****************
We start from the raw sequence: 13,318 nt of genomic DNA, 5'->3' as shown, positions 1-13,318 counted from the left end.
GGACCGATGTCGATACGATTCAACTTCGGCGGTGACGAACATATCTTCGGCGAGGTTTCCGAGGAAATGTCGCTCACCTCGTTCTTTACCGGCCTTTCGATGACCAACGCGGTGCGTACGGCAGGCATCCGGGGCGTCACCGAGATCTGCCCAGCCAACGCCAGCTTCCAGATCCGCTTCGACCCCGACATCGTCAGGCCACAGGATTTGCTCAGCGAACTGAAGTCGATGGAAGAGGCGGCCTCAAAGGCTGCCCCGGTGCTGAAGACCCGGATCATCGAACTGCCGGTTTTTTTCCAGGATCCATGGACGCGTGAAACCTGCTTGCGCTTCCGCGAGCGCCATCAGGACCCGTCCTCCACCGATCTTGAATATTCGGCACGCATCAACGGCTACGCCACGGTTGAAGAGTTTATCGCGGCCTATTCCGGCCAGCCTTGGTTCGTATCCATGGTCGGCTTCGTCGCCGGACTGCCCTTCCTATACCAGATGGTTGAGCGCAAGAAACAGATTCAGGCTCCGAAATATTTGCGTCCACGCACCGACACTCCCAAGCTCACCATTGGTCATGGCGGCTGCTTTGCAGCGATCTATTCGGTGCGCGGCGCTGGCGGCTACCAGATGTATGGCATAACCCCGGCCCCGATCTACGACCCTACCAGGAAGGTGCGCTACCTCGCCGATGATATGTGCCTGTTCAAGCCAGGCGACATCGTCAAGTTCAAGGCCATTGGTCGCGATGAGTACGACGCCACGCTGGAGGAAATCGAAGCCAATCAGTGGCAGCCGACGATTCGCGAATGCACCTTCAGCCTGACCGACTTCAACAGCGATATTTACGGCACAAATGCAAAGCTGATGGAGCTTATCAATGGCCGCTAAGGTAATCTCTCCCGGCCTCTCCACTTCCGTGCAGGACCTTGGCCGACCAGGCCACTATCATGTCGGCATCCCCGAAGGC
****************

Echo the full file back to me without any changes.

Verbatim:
We start from the raw sequence: 13,318 nt of genomic DNA, 5'->3' as shown, positions 1-13,318 counted from the left end.
GGACCGATGTCGATACGATTCAACTTCGGCGGTGACGAACATATCTTCGGCGAGGTTTCCGAGGAAATGTCGCTCACCTCGTTCTTTACCGGCCTTTCGATGACCAACGCGGTGCGTACGGCAGGCATCCGGGGCGTCACCGAGATCTGCCCAGCCAACGCCAGCTTCCAGATCCGCTTCGACCCCGACATCGTCAGGCCACAGGATTTGCTCAGCGAACTGAAGTCGATGGAAGAGGCGGCCTCAAAGGCTGCCCCGGTGCTGAAGACCCGGATCATCGAACTGCCGGTTTTTTTCCAGGATCCATGGACGCGTGAAACCTGCTTGCGCTTCCGCGAGCGCCATCAGGACCCGTCCTCCACCGATCTTGAATATTCGGCACGCATCAACGGCTACGCCACGGTTGAAGAGTTTATCGCGGCCTATTCCGGCCAGCCTTGGTTCGTATCCATGGTCGGCTTCGTCGCCGGACTGCCCTTCCTATACCAGATGGTTGAGCGCAAGAAACAGATTCAGGCTCCGAAATATTTGCGTCCACGCACCGACACTCCCAAGCTCACCATTGGTCATGGCGGCTGCTTTGCAGCGATCTATTCGGTGCGCGGCGCTGGCGGCTACCAGATGTATGGCATAACCCCGGCCCCGATCTACGACCCTACCAGGAAGGTGCGCTACCTCGCCGATGATATGTGCCTGTTCAAGCCAGGCGACATCGTCAAGTTCAAGGCCATTGGTCGCGATGAGTACGACGCCACGCTGGAGGAAATCGAAGCCAATCAGTGGCAGCCGACGATTCGCGAATGCACCTTCAGCCTGACCGACTTCAACAGCGATATTTACGGCACAAATGCAAAGCTGATGGAGCTTATCAATGGCCGCTAAGGTAATCTCTCCCGGCCTCTCCACTTCCGTGCAGGACCTTGGCCGACCAGGCCACTATCATGTCGGCATCCCCGAAGGC